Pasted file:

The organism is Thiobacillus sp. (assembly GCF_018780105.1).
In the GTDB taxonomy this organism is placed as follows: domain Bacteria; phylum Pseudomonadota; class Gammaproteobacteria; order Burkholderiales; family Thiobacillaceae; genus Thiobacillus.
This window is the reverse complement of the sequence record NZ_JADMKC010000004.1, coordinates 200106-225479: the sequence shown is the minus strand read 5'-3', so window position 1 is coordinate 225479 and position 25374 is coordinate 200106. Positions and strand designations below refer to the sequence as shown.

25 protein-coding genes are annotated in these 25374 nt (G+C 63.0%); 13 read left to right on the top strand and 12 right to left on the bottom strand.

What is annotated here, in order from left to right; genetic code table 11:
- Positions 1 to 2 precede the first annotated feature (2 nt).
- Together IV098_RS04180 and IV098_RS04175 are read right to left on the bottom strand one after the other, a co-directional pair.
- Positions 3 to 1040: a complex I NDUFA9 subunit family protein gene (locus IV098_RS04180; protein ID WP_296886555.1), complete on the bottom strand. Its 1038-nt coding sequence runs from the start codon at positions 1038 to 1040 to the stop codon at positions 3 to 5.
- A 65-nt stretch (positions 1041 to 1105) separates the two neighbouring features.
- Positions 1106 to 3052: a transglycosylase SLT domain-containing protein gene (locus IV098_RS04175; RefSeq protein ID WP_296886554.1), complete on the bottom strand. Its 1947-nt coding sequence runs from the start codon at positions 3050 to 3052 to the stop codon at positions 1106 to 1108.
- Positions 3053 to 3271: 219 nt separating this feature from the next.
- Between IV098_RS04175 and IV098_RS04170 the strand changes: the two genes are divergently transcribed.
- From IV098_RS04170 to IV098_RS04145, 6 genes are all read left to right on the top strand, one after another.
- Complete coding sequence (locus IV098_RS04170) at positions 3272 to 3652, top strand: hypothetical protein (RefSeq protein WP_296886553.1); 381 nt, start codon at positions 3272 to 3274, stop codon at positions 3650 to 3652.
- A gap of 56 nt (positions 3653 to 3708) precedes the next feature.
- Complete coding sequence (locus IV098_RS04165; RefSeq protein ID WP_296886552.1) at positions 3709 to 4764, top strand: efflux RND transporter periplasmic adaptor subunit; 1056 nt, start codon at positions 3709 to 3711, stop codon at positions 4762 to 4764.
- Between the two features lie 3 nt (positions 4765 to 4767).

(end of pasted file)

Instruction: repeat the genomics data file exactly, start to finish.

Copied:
The organism is Thiobacillus sp. (assembly GCF_018780105.1).
In the GTDB taxonomy this organism is placed as follows: domain Bacteria; phylum Pseudomonadota; class Gammaproteobacteria; order Burkholderiales; family Thiobacillaceae; genus Thiobacillus.
This window is the reverse complement of the sequence record NZ_JADMKC010000004.1, coordinates 200106-225479: the sequence shown is the minus strand read 5'-3', so window position 1 is coordinate 225479 and position 25374 is coordinate 200106. Positions and strand designations below refer to the sequence as shown.

25 protein-coding genes are annotated in these 25374 nt (G+C 63.0%); 13 read left to right on the top strand and 12 right to left on the bottom strand.

What is annotated here, in order from left to right; genetic code table 11:
- Positions 1 to 2 precede the first annotated feature (2 nt).
- Together IV098_RS04180 and IV098_RS04175 are read right to left on the bottom strand one after the other, a co-directional pair.
- Positions 3 to 1040: a complex I NDUFA9 subunit family protein gene (locus IV098_RS04180; protein ID WP_296886555.1), complete on the bottom strand. Its 1038-nt coding sequence runs from the start codon at positions 1038 to 1040 to the stop codon at positions 3 to 5.
- A 65-nt stretch (positions 1041 to 1105) separates the two neighbouring features.
- Positions 1106 to 3052: a transglycosylase SLT domain-containing protein gene (locus IV098_RS04175; RefSeq protein ID WP_296886554.1), complete on the bottom strand. Its 1947-nt coding sequence runs from the start codon at positions 3050 to 3052 to the stop codon at positions 1106 to 1108.
- Positions 3053 to 3271: 219 nt separating this feature from the next.
- Between IV098_RS04175 and IV098_RS04170 the strand changes: the two genes are divergently transcribed.
- From IV098_RS04170 to IV098_RS04145, 6 genes are all read left to right on the top strand, one after another.
- Complete coding sequence (locus IV098_RS04170) at positions 3272 to 3652, top strand: hypothetical protein (RefSeq protein WP_296886553.1); 381 nt, start codon at positions 3272 to 3274, stop codon at positions 3650 to 3652.
- A gap of 56 nt (positions 3653 to 3708) precedes the next feature.
- Complete coding sequence (locus IV098_RS04165; RefSeq protein ID WP_296886552.1) at positions 3709 to 4764, top strand: efflux RND transporter periplasmic adaptor subunit; 1056 nt, start codon at positions 3709 to 3711, stop codon at positions 4762 to 4764.
- Between the two features lie 3 nt (positions 4765 to 4767).